Many in the Cameron camp thought that May would be the continuity candidate. Sure, she’d have to give a lot of jobs to Eurosceptics in the wake of the Leave vote, but it would be a show of reconciliation from within the same basic camp within the Tory party. But that is not how it turned out. May got rid of the Cameroons, whether they were leavers or remainers – George Osborne and Michael Gove being the two most obvious examples.
It’s never a great idea when taking the mantle as leader of your party while it is in government to do too much of a clear out of the old brigade all in one go. The reason for this is straightforward: you are filling your backbenches with too much latent talent. You have these ex-ministers, with all of the knowledge and experience that brings, essentially free to do and say what they like since it is evident that under the current regime they will never again be promoted. In fact, the only way they could possibly get another ministerial job without a change of leadership would be by being as annoying as possible to the prime minister and thus earning themselves a promotion simply to keep them in line again.
In any situation all of the above paragraph would be true. However, May also has the added burden of a tiny majority to work with as well as have to navigate the most fuckupable thing in the history of human civilisation in Brexit.
The MPs on the backbenches lurking, waiting for it to crumble for May, represent a powerful potential force. Yes, the EU referendum campaign tore apart the Gove and Osborne wings of it, but if that could be reconciled, the possibilties could be terrifying for May. Osborne can say “I told you so” if Brexit has any hiccups, while Gove can say play it Farage-style, intimating that if he’d been PM it would have all gone smoothly.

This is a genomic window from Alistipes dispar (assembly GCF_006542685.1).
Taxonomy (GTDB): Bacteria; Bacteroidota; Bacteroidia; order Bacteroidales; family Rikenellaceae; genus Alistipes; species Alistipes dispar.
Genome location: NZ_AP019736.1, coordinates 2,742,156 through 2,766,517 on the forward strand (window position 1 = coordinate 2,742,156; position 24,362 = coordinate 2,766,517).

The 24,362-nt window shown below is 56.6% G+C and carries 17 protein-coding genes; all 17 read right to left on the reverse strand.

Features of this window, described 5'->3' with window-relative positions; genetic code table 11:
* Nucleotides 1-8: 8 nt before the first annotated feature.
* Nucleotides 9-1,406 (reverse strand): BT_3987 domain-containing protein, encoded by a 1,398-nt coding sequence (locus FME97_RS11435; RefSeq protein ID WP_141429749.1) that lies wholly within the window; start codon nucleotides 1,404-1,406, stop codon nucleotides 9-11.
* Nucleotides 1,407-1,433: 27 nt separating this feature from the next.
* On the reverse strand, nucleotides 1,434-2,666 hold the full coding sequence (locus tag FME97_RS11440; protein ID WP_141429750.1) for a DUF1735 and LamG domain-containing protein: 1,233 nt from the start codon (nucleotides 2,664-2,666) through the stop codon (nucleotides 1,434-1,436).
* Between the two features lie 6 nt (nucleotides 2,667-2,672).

It was a mistake for May to have booted Osborne and Gove out of government altogether. Gove should have stayed where he was in Justice and Osborne Foreign Secretary – the punishment in having to corral Fox and Davis and the accompanying debasement of the position as a result would have been steep in and of itself. She couldn’t have had all remainers in the top four positions obviously, so she should have made Priti Patel Home Secretary. Given Amber Rudd has appeared to have relinquished her previous liberal mind set in an attempt to recant on her vociferously pro-Remain position pre-June 23rd, May might as well have got full bang for her buck on the Home Office front and installed someone who wouldn’t have had to put out ludicrous plans around foreign workers lists in order to be taken seriously as a hard ass.
Time will tell whether or not this turns out to be a problem for May’s premiership. I have a sneaking suspicion that it just may do eventually.